Reader Feedback reAre People Getting More Depressed?


(Note:  The most recent comments are listed first)

Kim from CA:  I find myself more confused than ever after reading your essay, "Are People Getting More Depressed?"  You seem to be talking about anger and frustration being on the rise due to the changes in our society.   But is this the same as depression?  

Psychiatrix:  Anger, frustration, and depression are very much intertwined.   Antidepressants such as Prozac, Paxil, Zoloft, and Celexa (also Lexapro) seem to reduce anger and irritability and make a person less sensitive and reactive to formerly distressing situations (and people).  This may be a significant part of their antidepressant effect (?).  


John from MI:  I always thought that major life events, such as divorce, loss of a loved one, loss of a job, etc., were the usual causes of depression and not the trivial irritations that you mention in this article.  

Psychiatrix:  Certainly the major events you mention can precipitate a depression, especially in people genetically predisposed to mood disorders.  However, there is some evidence that the accumulation of everyday annoyances can also lead to a state of chronic depression.  In this latter case, the dysphoric mood change may creep up slowly on a person.   Perhaps this, in part, explains the "grumpy old man" syndrome (?).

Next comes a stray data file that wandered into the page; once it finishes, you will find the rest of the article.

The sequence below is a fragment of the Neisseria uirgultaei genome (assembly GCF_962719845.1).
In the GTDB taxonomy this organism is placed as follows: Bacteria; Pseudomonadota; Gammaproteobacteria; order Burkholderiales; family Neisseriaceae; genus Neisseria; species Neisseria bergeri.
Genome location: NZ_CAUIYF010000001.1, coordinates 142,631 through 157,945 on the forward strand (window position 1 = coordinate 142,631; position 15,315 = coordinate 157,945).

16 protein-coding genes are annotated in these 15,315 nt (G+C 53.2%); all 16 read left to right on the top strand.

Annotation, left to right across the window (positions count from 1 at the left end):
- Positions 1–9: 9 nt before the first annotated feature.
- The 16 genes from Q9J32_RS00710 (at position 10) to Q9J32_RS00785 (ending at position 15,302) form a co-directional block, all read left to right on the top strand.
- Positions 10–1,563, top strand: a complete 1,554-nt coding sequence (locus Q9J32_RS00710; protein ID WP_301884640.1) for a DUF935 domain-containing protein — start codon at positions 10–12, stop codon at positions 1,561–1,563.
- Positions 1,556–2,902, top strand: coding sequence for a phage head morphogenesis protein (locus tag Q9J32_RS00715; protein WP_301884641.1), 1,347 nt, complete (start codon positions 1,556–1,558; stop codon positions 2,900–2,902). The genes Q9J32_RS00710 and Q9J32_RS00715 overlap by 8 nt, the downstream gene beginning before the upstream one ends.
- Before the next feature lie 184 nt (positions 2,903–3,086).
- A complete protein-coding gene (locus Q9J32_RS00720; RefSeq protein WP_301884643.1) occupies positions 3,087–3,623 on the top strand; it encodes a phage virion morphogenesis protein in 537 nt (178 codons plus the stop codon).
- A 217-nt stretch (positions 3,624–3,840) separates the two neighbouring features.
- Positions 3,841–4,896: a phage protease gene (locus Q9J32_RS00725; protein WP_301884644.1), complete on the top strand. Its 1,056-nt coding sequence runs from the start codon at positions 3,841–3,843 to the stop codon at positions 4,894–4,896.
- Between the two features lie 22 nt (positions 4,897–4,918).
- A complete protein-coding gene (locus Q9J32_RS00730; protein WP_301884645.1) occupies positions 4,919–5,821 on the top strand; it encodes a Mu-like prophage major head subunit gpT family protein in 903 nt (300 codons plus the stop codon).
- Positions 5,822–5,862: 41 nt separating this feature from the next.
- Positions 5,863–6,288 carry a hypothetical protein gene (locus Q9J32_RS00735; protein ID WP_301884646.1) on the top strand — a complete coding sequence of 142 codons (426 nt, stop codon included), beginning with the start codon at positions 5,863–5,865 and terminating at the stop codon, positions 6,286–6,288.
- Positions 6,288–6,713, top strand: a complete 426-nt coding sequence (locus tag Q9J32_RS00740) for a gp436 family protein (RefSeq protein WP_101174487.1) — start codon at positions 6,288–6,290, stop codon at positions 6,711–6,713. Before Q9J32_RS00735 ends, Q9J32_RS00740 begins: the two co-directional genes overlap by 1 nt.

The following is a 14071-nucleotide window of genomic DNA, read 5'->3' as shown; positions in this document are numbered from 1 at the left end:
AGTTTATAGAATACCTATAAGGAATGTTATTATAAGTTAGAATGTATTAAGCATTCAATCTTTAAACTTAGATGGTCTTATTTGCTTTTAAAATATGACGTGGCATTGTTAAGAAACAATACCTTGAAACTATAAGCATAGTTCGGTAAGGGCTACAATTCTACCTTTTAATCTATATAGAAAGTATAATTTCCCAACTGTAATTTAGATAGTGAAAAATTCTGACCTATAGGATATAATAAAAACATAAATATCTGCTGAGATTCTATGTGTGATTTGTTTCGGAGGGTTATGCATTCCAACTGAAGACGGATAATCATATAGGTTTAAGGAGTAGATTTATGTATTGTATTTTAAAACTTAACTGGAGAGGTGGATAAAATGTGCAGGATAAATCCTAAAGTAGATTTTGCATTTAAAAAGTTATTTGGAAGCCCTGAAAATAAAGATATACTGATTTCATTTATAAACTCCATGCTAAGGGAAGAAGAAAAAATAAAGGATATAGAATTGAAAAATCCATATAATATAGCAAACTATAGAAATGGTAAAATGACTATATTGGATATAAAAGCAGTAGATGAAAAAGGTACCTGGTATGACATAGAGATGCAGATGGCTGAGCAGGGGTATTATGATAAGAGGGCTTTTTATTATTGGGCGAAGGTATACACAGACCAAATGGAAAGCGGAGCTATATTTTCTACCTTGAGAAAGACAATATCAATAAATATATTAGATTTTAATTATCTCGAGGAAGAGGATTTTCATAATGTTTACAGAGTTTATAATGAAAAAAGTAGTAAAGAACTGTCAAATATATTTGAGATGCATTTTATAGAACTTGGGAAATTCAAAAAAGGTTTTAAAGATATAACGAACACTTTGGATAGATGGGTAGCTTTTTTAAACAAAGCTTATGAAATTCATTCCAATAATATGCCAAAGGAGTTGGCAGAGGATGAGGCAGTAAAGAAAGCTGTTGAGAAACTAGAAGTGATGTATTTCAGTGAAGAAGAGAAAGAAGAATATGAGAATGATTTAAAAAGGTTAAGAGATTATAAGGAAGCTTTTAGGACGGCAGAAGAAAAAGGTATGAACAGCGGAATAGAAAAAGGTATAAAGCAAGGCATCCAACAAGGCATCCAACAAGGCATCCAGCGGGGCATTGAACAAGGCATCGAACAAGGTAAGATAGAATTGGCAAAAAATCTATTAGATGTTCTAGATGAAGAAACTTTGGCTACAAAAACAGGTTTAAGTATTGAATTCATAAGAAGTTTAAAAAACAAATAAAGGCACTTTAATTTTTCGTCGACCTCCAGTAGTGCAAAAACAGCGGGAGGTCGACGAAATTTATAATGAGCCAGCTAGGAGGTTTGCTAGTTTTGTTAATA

Tom from HI:  I can really relate to the part about being led through ridiculous voice mail prompts.  Sometimes I get so mad, I find the e-mail address of the company I am trying to call, and fire off a nasty note to them.  They never reply.   I am sure there are times this contributes to a "bad day."  

Psychiatrix:  Keep those e-mails up, maybe someone out there will finally get the message.


Sara from CA:   You don't mention the problems with more and more TRAFFIC out there.  After sitting on the freeway for two hours in stop-and-go traffic I sometimes get so annoyed my whole day is ruined.  Once I started out for San Diego (from LA) and sat for almost two hours on the 405 freeway.  I finally gave up, turned around, and went home.  Ten years ago, when I came to California, this whole trip would only take about 2-1/2 hours. 

Psychiatrix:   The computer and the internet were going to solve this problem by making us all telecommuters.  So much for technology.


Rebecca (age 18) from CA:  Do you think this problem is the same for everyone or maybe just the older people who remember when times were "better" and they can't deal with the pace of modern life.  To me voice mail, e-mail, etc., are normal and not particularly frustrating.  Although I hate when my computer crashes.

Psychiatrix:   Good point.  I am sure there is something to what you say.  

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